A woman who was told she could not board her flight due to the way she was dressed has received an apology from Southwest Airlines after the video of the encounter went viral online.
In a detailed thread on Twitter, Kayla Eubanks shared with her followers the events she said took place at LaGuardia Airport on Oct. 6 as she attempted to make her way from New York to Chicago while wearing a black halter top.
She told BuzzFeed News that staff at the boarding gate refused to let her on her scheduled flight because she was in breach of the airline’s dress code.
“Lewd, obscene, and offensive — those were the words of choice,” said Eubanks.
In a statement to BuzzFeed News, a spokesperson for the airline said that it had apologized directly and issued Eubanks a refund as a “gesture of goodwill.”
The 22-year-old explained that she would have typically gone for a different look for the airport, but on this occasion, she chose to wear a halter top and did not imagine that it would be an issue.
“Generally I wear, like, T-shirts, sweats, or whatever to the airport, but it was supposed to be like 77 degrees in Chicago when I landed. It's only an hour-and-a-half, two-hour flight.”
Eubanks said that after dropping off her luggage and making her way through the airport, she arrived at the boarding gate where a member of Southwest Airlines refused to allow her on the flight.
In footage shared online, Eubanks can be heard clarifying with staff that the reason she wasn’t being allowed through the gate was her halter top. She responded by asking the member of the airline staff to produce the policy, which the worker was not able to do.
“I was initially shocked, then I was very annoyed because this is discriminatory. I literally cannot remove these from me, I'm a woman, and they’re mine, I can't leave them at home, I can't detach them so for you to tell me that my body part is offensive, I don't know what you want," said Eubanks.
“I've seen men on planes shirtless. I've seen them with tank tops where I can see their nipples on the side — not to make it about other people, but I've seen a lot of other things on planes.”
According to the airline’s policy, the dress code advises customers to: "Dress to impress. While Southwest’s dress code is relaxed and casual, you will be expected to present a clean, well groomed, and tasteful appearance."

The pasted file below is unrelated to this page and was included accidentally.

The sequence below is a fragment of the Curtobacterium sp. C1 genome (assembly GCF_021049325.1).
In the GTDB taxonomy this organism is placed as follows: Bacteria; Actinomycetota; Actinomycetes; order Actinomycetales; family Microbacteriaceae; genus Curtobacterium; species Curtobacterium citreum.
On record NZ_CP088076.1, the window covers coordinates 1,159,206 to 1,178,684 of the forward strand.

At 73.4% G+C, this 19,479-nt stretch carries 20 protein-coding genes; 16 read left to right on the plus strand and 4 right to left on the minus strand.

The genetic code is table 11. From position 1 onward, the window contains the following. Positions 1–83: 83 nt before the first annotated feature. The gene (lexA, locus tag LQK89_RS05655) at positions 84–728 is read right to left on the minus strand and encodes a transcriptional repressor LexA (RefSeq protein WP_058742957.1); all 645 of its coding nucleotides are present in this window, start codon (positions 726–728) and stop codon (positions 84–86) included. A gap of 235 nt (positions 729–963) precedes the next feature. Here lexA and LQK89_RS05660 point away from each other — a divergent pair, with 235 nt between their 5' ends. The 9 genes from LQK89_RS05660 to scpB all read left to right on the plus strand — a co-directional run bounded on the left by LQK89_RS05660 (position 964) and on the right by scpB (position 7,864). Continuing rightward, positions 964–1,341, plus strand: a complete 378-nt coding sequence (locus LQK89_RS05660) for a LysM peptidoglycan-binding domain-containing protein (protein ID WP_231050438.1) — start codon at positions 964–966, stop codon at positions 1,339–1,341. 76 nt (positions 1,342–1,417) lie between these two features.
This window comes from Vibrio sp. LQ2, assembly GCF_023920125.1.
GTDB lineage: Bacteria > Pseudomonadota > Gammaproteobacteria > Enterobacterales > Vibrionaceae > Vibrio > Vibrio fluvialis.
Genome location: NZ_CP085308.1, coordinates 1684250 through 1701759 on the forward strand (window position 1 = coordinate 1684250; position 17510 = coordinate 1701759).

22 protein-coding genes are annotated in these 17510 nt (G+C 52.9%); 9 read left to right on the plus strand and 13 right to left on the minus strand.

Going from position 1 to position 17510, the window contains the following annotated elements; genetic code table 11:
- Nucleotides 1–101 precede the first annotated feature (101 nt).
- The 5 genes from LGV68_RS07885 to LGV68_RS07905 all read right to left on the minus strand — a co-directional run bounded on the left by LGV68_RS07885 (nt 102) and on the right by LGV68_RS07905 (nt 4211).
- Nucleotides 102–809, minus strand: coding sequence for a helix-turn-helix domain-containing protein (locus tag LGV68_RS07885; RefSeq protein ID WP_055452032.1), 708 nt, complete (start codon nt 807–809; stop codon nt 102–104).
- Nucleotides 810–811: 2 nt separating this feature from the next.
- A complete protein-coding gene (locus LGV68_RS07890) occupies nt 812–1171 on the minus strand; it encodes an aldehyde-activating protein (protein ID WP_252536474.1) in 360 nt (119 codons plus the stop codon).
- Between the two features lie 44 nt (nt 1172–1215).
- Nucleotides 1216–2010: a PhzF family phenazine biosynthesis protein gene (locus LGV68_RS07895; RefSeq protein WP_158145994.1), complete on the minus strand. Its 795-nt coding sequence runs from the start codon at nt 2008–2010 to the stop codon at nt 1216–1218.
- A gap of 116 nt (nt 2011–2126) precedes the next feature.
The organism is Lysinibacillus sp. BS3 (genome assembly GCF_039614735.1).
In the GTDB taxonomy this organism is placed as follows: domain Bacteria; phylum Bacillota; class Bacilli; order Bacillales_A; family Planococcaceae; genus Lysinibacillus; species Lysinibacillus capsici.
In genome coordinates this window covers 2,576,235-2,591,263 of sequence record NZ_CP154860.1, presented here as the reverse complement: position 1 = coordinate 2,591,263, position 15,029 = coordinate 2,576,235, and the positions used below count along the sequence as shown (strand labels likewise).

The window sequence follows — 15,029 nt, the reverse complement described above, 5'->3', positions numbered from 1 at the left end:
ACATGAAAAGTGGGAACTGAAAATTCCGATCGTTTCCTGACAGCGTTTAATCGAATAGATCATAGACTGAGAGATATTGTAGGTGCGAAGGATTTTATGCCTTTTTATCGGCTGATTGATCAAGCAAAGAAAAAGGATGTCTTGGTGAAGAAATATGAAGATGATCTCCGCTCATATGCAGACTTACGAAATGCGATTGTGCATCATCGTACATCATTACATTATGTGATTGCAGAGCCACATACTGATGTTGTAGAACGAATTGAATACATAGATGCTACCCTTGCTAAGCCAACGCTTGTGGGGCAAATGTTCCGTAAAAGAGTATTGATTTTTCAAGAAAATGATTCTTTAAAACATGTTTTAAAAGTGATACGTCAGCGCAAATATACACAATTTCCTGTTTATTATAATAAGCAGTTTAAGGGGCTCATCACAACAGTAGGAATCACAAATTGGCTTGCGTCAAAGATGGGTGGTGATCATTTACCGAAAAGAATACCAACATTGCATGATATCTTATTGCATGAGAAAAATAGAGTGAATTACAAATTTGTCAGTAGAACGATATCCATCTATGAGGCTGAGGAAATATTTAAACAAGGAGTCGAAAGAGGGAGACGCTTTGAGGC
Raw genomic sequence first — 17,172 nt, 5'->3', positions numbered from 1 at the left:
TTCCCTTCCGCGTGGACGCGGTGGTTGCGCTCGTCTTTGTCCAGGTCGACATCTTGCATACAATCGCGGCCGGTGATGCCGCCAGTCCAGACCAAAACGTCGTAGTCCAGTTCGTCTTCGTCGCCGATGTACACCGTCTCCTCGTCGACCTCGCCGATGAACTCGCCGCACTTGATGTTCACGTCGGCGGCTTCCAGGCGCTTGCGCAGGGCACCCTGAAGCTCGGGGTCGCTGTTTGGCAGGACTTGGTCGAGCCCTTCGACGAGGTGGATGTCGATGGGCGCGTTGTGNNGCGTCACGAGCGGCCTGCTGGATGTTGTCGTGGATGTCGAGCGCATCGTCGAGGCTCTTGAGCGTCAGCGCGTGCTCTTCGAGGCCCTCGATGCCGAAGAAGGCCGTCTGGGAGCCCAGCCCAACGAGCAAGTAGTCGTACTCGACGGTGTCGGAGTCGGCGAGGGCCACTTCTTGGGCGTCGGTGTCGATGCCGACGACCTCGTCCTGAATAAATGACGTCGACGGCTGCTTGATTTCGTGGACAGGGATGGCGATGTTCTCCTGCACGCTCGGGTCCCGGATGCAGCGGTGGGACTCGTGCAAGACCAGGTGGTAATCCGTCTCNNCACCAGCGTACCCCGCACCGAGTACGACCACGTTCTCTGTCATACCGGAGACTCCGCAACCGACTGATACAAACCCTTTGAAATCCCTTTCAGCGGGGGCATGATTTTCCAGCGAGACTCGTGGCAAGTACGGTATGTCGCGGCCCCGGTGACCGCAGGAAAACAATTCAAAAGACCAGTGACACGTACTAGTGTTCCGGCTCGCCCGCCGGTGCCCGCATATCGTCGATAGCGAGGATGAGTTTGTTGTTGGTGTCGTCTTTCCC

The airline did not provide clarity on what could be considered a breach of the dress code but shared that it did its best to “promote a family-centric environment.”
The statement said that customers were expected to “use good judgment” and “exercise discretion” while traveling, but with regards to the specific policy on dress code, the airline said that “each situation is very different, and our employees are responsible for following our Contract of Carriage.”
Following a back-and-forth exchange with airline staff, Eubanks was finally able to board the flight on the requirement that she wore a shirt loaned to her by another member of the staff.
Eubanks was critical of the inconsistencies and vagueness in the policy that nearly resulted in her being unable to travel.
“It seemed like everything that was going on was based on personal biases, and I just don't feel like that's appropriate," she said. "If there is a policy, then let that be the policy for everyone, every day, don't let it be, Oh, this person is working, so you can wear this on this day, but the next day you can't wear it because somebody else is working. The employees were on completely different pages.”
In response to the company’s apology and refund, Eubanks said a more appropriate gesture would be for the airline to revise its policy and develop a clearer line for what was and wasn’t acceptable rather than leaving it up to employee interpretation.
“I think they need to update the policy. I think it needs to be nondiscriminatory. I think that as a woman, specifically a Black woman, my body is constantly policed and over-sexualized, and that's not fair to me," Eubanks said.
“I think they need to take the initiative and figure out what they deem is or isn't acceptable and let that be the standard across the board, period.”